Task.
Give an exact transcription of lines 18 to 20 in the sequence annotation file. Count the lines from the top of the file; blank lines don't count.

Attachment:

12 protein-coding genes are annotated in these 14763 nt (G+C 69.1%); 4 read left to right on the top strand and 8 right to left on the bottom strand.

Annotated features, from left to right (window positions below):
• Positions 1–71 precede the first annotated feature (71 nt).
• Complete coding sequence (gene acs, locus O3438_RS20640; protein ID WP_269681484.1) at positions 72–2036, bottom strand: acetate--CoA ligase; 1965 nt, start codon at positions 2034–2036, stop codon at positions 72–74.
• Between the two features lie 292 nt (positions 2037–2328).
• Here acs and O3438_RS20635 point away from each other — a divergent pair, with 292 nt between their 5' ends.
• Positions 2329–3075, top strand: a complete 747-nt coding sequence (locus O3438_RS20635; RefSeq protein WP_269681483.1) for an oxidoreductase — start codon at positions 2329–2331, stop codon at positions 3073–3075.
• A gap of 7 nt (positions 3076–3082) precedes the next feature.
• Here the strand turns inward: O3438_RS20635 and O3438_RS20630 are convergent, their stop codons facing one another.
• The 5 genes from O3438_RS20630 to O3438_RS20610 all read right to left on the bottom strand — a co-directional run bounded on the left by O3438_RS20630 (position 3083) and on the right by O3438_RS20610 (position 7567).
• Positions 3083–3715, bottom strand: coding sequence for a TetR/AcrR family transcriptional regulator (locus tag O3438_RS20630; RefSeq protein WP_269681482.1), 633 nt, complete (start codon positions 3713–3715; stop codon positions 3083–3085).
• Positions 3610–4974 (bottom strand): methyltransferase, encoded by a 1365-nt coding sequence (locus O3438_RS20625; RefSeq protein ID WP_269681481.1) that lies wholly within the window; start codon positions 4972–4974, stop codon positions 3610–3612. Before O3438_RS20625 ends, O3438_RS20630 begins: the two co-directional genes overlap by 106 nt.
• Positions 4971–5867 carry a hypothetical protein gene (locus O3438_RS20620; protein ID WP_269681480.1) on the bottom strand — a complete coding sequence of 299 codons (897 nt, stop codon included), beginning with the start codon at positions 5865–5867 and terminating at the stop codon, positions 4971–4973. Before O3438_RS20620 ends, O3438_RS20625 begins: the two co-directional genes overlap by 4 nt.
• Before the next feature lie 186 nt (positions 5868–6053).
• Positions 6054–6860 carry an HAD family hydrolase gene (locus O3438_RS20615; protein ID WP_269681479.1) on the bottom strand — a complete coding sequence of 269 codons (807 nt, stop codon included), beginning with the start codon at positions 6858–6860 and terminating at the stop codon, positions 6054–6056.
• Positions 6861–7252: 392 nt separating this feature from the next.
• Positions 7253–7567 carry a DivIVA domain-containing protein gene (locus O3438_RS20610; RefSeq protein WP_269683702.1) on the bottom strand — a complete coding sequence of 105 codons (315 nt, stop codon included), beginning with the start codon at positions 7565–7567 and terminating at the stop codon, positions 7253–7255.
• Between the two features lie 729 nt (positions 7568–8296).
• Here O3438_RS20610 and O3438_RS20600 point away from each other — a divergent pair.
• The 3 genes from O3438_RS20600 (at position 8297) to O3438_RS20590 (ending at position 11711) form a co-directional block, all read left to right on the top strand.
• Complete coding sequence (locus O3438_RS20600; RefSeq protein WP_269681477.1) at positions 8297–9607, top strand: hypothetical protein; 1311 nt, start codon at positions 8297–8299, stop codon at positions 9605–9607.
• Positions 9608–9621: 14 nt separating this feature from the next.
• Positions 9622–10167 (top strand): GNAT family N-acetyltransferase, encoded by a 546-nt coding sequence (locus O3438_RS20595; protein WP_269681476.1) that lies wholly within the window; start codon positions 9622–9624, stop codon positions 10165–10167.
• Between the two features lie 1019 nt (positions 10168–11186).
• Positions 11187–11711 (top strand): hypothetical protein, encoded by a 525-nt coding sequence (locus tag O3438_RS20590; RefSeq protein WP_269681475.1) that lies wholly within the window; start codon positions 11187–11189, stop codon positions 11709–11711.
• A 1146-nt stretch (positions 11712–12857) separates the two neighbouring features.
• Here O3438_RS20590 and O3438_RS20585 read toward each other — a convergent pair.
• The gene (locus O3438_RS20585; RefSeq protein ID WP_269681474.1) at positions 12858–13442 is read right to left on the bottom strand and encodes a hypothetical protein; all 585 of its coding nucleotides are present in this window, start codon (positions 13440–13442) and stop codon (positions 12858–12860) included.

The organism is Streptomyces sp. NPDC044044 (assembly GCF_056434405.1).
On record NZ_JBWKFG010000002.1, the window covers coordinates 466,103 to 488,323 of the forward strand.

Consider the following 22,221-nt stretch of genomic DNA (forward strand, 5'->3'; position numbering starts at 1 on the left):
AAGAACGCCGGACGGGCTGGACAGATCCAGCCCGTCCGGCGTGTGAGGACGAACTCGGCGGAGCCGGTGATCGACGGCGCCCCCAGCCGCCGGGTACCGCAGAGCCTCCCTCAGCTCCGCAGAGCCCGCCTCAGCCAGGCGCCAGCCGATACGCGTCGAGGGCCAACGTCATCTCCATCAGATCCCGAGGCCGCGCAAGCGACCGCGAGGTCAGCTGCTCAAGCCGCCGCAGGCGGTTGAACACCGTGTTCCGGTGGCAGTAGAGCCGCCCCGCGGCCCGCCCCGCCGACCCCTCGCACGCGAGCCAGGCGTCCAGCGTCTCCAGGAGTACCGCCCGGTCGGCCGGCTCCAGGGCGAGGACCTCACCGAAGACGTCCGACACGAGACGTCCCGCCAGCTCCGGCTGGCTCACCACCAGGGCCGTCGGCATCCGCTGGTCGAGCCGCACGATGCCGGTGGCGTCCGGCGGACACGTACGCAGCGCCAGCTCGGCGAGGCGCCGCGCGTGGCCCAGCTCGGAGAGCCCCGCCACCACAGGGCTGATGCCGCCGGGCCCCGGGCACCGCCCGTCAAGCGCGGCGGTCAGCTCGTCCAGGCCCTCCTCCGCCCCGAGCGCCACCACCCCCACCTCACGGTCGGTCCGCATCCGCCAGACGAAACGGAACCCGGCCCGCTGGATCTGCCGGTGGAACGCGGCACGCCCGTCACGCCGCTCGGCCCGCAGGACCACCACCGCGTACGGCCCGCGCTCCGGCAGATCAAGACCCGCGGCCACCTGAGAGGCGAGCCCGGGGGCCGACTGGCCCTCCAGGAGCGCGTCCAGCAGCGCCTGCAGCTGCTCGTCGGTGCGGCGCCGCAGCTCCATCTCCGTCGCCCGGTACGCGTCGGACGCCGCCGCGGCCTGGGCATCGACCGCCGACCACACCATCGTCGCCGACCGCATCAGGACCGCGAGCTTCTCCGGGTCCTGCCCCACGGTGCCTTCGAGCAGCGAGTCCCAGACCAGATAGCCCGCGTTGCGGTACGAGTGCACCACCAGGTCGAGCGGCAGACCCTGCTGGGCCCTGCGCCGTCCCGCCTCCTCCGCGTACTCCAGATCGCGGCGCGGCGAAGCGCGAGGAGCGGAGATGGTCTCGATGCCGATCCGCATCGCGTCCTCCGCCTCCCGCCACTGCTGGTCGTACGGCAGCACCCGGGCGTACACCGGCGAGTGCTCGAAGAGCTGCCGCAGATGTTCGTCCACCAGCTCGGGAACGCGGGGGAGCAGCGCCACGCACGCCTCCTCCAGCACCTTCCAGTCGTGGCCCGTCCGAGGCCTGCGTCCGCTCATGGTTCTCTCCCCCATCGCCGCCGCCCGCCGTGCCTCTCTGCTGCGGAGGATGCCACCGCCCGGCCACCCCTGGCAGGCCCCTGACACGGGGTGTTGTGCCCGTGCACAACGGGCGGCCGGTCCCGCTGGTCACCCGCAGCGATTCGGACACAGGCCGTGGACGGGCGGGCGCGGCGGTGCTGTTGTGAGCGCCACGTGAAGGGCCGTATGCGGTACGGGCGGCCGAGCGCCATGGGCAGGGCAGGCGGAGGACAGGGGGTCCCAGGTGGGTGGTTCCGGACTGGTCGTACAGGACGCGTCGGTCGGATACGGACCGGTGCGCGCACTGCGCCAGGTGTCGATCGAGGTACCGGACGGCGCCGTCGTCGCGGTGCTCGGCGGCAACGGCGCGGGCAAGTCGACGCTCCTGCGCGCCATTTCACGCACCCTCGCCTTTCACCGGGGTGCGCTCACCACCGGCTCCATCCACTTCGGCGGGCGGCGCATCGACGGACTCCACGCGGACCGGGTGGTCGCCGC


• Between the two features lie 729 nt (positions 7568–8296).
• Here O3438_RS20610 and O3438_RS20600 point away from each other — a divergent pair.
• The 3 genes from O3438_RS20600 (at position 8297) to O3438_RS20590 (ending at position 11711) form a co-directional block, all read left to right on the top strand.